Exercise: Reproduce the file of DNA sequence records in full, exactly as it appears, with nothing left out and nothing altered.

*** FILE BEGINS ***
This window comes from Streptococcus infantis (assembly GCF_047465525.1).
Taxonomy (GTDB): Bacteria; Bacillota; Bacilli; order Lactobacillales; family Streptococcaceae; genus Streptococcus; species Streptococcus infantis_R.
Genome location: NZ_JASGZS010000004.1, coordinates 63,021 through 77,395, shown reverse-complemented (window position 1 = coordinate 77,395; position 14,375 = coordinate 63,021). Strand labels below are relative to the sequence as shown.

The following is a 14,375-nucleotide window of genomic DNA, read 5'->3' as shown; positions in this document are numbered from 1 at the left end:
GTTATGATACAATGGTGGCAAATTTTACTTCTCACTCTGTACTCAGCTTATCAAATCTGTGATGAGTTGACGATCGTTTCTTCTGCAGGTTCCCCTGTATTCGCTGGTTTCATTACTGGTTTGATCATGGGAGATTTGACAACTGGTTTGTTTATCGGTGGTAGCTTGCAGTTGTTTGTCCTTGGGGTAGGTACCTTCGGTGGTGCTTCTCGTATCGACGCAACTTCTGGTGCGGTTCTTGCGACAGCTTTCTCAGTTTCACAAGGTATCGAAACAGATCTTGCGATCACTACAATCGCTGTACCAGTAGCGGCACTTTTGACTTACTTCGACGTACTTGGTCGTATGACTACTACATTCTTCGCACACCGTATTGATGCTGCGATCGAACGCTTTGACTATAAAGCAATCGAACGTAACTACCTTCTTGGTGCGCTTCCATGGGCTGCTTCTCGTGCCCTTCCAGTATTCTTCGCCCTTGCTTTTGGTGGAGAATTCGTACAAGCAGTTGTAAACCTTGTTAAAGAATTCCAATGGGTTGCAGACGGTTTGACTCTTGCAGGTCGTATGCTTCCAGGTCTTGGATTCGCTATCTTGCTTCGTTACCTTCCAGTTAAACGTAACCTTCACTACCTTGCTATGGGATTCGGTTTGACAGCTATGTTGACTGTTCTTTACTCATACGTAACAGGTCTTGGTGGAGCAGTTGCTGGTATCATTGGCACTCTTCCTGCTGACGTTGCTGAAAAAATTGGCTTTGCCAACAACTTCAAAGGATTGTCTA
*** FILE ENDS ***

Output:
This window comes from Streptococcus infantis (assembly GCF_047465525.1).
Taxonomy (GTDB): Bacteria; Bacillota; Bacilli; order Lactobacillales; family Streptococcaceae; genus Streptococcus; species Streptococcus infantis_R.
Genome location: NZ_JASGZS010000004.1, coordinates 63,021 through 77,395, shown reverse-complemented (window position 1 = coordinate 77,395; position 14,375 = coordinate 63,021). Strand labels below are relative to the sequence as shown.

The following is a 14,375-nucleotide window of genomic DNA, read 5'->3' as shown; positions in this document are numbered from 1 at the left end:
GTTATGATACAATGGTGGCAAATTTTACTTCTCACTCTGTACTCAGCTTATCAAATCTGTGATGAGTTGACGATCGTTTCTTCTGCAGGTTCCCCTGTATTCGCTGGTTTCATTACTGGTTTGATCATGGGAGATTTGACAACTGGTTTGTTTATCGGTGGTAGCTTGCAGTTGTTTGTCCTTGGGGTAGGTACCTTCGGTGGTGCTTCTCGTATCGACGCAACTTCTGGTGCGGTTCTTGCGACAGCTTTCTCAGTTTCACAAGGTATCGAAACAGATCTTGCGATCACTACAATCGCTGTACCAGTAGCGGCACTTTTGACTTACTTCGACGTACTTGGTCGTATGACTACTACATTCTTCGCACACCGTATTGATGCTGCGATCGAACGCTTTGACTATAAAGCAATCGAACGTAACTACCTTCTTGGTGCGCTTCCATGGGCTGCTTCTCGTGCCCTTCCAGTATTCTTCGCCCTTGCTTTTGGTGGAGAATTCGTACAAGCAGTTGTAAACCTTGTTAAAGAATTCCAATGGGTTGCAGACGGTTTGACTCTTGCAGGTCGTATGCTTCCAGGTCTTGGATTCGCTATCTTGCTTCGTTACCTTCCAGTTAAACGTAACCTTCACTACCTTGCTATGGGATTCGGTTTGACAGCTATGTTGACTGTTCTTTACTCATACGTAACAGGTCTTGGTGGAGCAGTTGCTGGTATCATTGGCACTCTTCCTGCTGACGTTGCTGAAAAAATTGGCTTTGCCAACAACTTCAAAGGATTGTCTA